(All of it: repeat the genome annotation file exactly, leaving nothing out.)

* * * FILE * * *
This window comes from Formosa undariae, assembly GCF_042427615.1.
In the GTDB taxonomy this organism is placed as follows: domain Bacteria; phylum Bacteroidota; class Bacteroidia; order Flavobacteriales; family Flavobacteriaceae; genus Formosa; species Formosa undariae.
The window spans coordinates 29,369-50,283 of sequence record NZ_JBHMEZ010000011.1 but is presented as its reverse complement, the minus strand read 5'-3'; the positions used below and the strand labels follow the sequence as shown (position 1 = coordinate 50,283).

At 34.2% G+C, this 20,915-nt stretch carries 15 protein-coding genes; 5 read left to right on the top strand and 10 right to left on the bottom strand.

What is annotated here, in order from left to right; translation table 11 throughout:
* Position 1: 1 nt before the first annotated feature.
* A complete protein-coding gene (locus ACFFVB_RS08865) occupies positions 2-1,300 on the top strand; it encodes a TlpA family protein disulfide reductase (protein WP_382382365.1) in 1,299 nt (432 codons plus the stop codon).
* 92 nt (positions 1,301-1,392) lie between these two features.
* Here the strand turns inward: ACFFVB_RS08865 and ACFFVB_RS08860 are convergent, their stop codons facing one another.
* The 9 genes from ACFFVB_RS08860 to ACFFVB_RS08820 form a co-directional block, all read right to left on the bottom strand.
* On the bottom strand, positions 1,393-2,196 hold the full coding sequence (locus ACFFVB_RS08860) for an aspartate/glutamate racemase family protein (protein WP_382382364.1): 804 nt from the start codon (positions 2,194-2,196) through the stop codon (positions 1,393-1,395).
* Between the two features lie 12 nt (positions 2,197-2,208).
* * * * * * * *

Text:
This window comes from Formosa undariae, assembly GCF_042427615.1.
In the GTDB taxonomy this organism is placed as follows: domain Bacteria; phylum Bacteroidota; class Bacteroidia; order Flavobacteriales; family Flavobacteriaceae; genus Formosa; species Formosa undariae.
The window spans coordinates 29,369-50,283 of sequence record NZ_JBHMEZ010000011.1 but is presented as its reverse complement, the minus strand read 5'-3'; the positions used below and the strand labels follow the sequence as shown (position 1 = coordinate 50,283).

At 34.2% G+C, this 20,915-nt stretch carries 15 protein-coding genes; 5 read left to right on the top strand and 10 right to left on the bottom strand.

What is annotated here, in order from left to right; translation table 11 throughout:
* Position 1: 1 nt before the first annotated feature.
* A complete protein-coding gene (locus ACFFVB_RS08865) occupies positions 2-1,300 on the top strand; it encodes a TlpA family protein disulfide reductase (protein WP_382382365.1) in 1,299 nt (432 codons plus the stop codon).
* 92 nt (positions 1,301-1,392) lie between these two features.
* Here the strand turns inward: ACFFVB_RS08865 and ACFFVB_RS08860 are convergent, their stop codons facing one another.
* The 9 genes from ACFFVB_RS08860 to ACFFVB_RS08820 form a co-directional block, all read right to left on the bottom strand.
* On the bottom strand, positions 1,393-2,196 hold the full coding sequence (locus ACFFVB_RS08860) for an aspartate/glutamate racemase family protein (protein WP_382382364.1): 804 nt from the start codon (positions 2,194-2,196) through the stop codon (positions 1,393-1,395).
* Between the two features lie 12 nt (positions 2,197-2,208).